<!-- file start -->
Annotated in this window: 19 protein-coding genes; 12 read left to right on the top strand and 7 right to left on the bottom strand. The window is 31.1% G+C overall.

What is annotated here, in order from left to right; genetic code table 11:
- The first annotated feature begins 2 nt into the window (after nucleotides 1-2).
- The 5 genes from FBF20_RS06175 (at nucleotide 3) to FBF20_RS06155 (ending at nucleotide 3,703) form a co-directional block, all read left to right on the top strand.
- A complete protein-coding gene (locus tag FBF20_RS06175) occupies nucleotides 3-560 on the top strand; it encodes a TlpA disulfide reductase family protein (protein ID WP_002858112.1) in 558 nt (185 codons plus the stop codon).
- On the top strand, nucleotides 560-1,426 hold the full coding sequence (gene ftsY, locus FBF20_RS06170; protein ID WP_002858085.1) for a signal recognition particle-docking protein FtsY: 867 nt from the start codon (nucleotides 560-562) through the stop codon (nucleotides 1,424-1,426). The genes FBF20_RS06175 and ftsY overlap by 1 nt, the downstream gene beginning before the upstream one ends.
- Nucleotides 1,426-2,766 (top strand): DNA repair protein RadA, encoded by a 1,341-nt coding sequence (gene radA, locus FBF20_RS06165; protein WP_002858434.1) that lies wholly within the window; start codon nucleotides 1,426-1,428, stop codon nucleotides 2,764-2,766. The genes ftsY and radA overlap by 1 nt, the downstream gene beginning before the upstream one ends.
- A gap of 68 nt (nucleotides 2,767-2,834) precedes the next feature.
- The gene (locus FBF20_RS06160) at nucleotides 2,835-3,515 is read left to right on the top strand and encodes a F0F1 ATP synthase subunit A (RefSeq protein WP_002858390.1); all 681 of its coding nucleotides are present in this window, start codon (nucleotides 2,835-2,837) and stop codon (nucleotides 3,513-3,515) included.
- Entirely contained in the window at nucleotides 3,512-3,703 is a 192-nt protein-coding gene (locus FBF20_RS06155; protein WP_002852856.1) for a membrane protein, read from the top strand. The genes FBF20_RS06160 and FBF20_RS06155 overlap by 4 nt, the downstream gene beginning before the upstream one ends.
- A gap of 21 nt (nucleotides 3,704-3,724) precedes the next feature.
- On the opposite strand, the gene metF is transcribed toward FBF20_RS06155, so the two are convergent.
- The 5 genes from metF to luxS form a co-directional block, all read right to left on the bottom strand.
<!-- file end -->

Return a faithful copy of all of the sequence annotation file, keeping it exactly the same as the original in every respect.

Annotated in this window: 19 protein-coding genes; 12 read left to right on the top strand and 7 right to left on the bottom strand. The window is 31.1% G+C overall.

What is annotated here, in order from left to right; genetic code table 11:
- The first annotated feature begins 2 nt into the window (after nucleotides 1-2).
- The 5 genes from FBF20_RS06175 (at nucleotide 3) to FBF20_RS06155 (ending at nucleotide 3,703) form a co-directional block, all read left to right on the top strand.
- A complete protein-coding gene (locus tag FBF20_RS06175) occupies nucleotides 3-560 on the top strand; it encodes a TlpA disulfide reductase family protein (protein ID WP_002858112.1) in 558 nt (185 codons plus the stop codon).
- On the top strand, nucleotides 560-1,426 hold the full coding sequence (gene ftsY, locus FBF20_RS06170; protein ID WP_002858085.1) for a signal recognition particle-docking protein FtsY: 867 nt from the start codon (nucleotides 560-562) through the stop codon (nucleotides 1,424-1,426). The genes FBF20_RS06175 and ftsY overlap by 1 nt, the downstream gene beginning before the upstream one ends.
- Nucleotides 1,426-2,766 (top strand): DNA repair protein RadA, encoded by a 1,341-nt coding sequence (gene radA, locus FBF20_RS06165; protein WP_002858434.1) that lies wholly within the window; start codon nucleotides 1,426-1,428, stop codon nucleotides 2,764-2,766. The genes ftsY and radA overlap by 1 nt, the downstream gene beginning before the upstream one ends.
- A gap of 68 nt (nucleotides 2,767-2,834) precedes the next feature.
- The gene (locus FBF20_RS06160) at nucleotides 2,835-3,515 is read left to right on the top strand and encodes a F0F1 ATP synthase subunit A (RefSeq protein WP_002858390.1); all 681 of its coding nucleotides are present in this window, start codon (nucleotides 2,835-2,837) and stop codon (nucleotides 3,513-3,515) included.
- Entirely contained in the window at nucleotides 3,512-3,703 is a 192-nt protein-coding gene (locus FBF20_RS06155; protein WP_002852856.1) for a membrane protein, read from the top strand. The genes FBF20_RS06160 and FBF20_RS06155 overlap by 4 nt, the downstream gene beginning before the upstream one ends.
- A gap of 21 nt (nucleotides 3,704-3,724) precedes the next feature.
- On the opposite strand, the gene metF is transcribed toward FBF20_RS06155, so the two are convergent.
- The 5 genes from metF to luxS form a co-directional block, all read right to left on the bottom strand.